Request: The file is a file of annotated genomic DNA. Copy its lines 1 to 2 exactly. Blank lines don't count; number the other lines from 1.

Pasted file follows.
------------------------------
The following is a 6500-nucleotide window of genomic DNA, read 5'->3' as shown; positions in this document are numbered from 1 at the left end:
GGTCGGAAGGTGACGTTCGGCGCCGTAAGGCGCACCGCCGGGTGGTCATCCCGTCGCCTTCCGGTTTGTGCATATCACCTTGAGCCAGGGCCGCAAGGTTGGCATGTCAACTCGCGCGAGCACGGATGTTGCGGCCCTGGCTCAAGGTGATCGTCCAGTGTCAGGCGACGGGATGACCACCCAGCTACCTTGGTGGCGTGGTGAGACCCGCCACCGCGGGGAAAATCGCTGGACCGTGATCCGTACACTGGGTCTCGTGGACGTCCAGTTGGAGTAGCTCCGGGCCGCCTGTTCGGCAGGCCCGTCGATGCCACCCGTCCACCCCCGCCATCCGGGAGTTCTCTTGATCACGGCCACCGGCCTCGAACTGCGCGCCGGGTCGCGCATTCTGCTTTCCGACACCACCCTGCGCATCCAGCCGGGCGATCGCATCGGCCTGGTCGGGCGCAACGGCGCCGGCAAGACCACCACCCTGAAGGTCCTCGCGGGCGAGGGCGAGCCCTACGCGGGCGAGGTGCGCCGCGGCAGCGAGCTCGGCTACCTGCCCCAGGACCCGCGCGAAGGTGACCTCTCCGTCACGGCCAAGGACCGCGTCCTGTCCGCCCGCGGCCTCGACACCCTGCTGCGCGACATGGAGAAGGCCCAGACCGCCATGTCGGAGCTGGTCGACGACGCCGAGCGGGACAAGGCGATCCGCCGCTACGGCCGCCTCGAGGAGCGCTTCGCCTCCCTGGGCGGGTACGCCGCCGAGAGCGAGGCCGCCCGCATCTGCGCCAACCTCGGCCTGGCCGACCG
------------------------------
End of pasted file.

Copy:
The following is a 6500-nucleotide window of genomic DNA, read 5'->3' as shown; positions in this document are numbered from 1 at the left end:
GGTCGGAAGGTGACGTTCGGCGCCGTAAGGCGCACCGCCGGGTGGTCATCCCGTCGCCTTCCGGTTTGTGCATATCACCTTGAGCCAGGGCCGCAAGGTTGGCATGTCAACTCGCGCGAGCACGGATGTTGCGGCCCTGGCTCAAGGTGATCGTCCAGTGTCAGGCGACGGGATGACCACCCAGCTACCTTGGTGGCGTGGTGAGACCCGCCACCGCGGGGAAAATCGCTGGACCGTGATCCGTACACTGGGTCTCGTGGACGTCCAGTTGGAGTAGCTCCGGGCCGCCTGTTCGGCAGGCCCGTCGATGCCACCCGTCCACCCCCGCCATCCGGGAGTTCTCTTGATCACGGCCACCGGCCTCGAACTGCGCGCCGGGTCGCGCATTCTGCTTTCCGACACCACCCTGCGCATCCAGCCGGGCGATCGCATCGGCCTGGTCGGGCGCAACGGCGCCGGCAAGACCACCACCCTGAAGGTCCTCGCGGGCGAGGGCGAGCCCTACGCGGGCGAGGTGCGCCGCGGCAGCGAGCTCGGCTACCTGCCCCAGGACCCGCGCGAAGGTGACCTCTCCGTCACGGCCAAGGACCGCGTCCTGTCCGCCCGCGGCCTCGACACCCTGCTGCGCGACATGGAGAAGGCCCAGACCGCCATGTCGGAGCTGGTCGACGACGCCGAGCGGGACAAGGCGATCCGCCGCTACGGCCGCCTCGAGGAGCGCTTCGCCTCCCTGGGCGGGTACGCCGCCGAGAGCGAGGCCGCCCGCATCTGCGCCAACCTCGGCCTGGCCGACCG